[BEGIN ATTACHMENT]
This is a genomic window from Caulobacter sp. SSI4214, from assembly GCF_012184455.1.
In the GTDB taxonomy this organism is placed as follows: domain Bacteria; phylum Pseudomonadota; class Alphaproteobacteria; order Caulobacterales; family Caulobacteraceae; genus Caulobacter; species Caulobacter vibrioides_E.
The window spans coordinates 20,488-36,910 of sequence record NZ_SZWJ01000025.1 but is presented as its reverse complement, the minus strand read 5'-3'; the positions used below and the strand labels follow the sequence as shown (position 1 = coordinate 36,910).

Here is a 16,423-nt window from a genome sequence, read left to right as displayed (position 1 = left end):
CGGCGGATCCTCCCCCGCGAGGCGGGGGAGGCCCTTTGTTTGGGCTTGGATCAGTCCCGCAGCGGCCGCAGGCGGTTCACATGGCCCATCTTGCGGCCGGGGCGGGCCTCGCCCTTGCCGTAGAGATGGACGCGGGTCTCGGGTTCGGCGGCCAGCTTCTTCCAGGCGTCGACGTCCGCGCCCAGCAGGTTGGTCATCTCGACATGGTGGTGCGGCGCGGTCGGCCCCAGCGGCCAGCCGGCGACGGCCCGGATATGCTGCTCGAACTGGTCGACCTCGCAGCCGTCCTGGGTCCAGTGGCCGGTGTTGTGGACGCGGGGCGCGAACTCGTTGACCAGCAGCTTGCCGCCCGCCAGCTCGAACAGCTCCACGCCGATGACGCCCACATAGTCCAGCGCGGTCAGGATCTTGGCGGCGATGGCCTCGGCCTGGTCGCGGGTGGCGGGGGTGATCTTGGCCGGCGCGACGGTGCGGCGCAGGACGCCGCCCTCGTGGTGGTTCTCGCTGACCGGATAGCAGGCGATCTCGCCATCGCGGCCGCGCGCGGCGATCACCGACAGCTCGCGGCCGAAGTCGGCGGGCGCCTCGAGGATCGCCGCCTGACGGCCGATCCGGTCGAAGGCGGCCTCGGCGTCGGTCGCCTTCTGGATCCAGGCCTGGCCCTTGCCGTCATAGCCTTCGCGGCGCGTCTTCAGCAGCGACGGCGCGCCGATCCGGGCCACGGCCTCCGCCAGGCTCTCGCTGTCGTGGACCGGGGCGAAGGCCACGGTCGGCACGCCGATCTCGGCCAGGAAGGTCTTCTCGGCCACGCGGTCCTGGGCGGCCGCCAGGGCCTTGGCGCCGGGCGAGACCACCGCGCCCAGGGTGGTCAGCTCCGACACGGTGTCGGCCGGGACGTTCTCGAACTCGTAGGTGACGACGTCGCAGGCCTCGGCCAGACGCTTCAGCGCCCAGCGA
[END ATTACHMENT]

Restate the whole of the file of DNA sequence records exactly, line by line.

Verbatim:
This is a genomic window from Caulobacter sp. SSI4214, from assembly GCF_012184455.1.
In the GTDB taxonomy this organism is placed as follows: domain Bacteria; phylum Pseudomonadota; class Alphaproteobacteria; order Caulobacterales; family Caulobacteraceae; genus Caulobacter; species Caulobacter vibrioides_E.
The window spans coordinates 20,488-36,910 of sequence record NZ_SZWJ01000025.1 but is presented as its reverse complement, the minus strand read 5'-3'; the positions used below and the strand labels follow the sequence as shown (position 1 = coordinate 36,910).

Here is a 16,423-nt window from a genome sequence, read left to right as displayed (position 1 = left end):
CGGCGGATCCTCCCCCGCGAGGCGGGGGAGGCCCTTTGTTTGGGCTTGGATCAGTCCCGCAGCGGCCGCAGGCGGTTCACATGGCCCATCTTGCGGCCGGGGCGGGCCTCGCCCTTGCCGTAGAGATGGACGCGGGTCTCGGGTTCGGCGGCCAGCTTCTTCCAGGCGTCGACGTCCGCGCCCAGCAGGTTGGTCATCTCGACATGGTGGTGCGGCGCGGTCGGCCCCAGCGGCCAGCCGGCGACGGCCCGGATATGCTGCTCGAACTGGTCGACCTCGCAGCCGTCCTGGGTCCAGTGGCCGGTGTTGTGGACGCGGGGCGCGAACTCGTTGACCAGCAGCTTGCCGCCCGCCAGCTCGAACAGCTCCACGCCGATGACGCCCACATAGTCCAGCGCGGTCAGGATCTTGGCGGCGATGGCCTCGGCCTGGTCGCGGGTGGCGGGGGTGATCTTGGCCGGCGCGACGGTGCGGCGCAGGACGCCGCCCTCGTGGTGGTTCTCGCTGACCGGATAGCAGGCGATCTCGCCATCGCGGCCGCGCGCGGCGATCACCGACAGCTCGCGGCCGAAGTCGGCGGGCGCCTCGAGGATCGCCGCCTGACGGCCGATCCGGTCGAAGGCGGCCTCGGCGTCGGTCGCCTTCTGGATCCAGGCCTGGCCCTTGCCGTCATAGCCTTCGCGGCGCGTCTTCAGCAGCGACGGCGCGCCGATCCGGGCCACGGCCTCCGCCAGGCTCTCGCTGTCGTGGACCGGGGCGAAGGCCACGGTCGGCACGCCGATCTCGGCCAGGAAGGTCTTCTCGGCCACGCGGTCCTGGGCGGCCGCCAGGGCCTTGGCGCCGGGCGAGACCACCGCGCCCAGGGTGGTCAGCTCCGACACGGTGTCGGCCGGGACGTTCTCGAACTCGTAGGTGACGACGTCGCAGGCCTCGGCCAGACGCTTCAGCGCCCAGCGA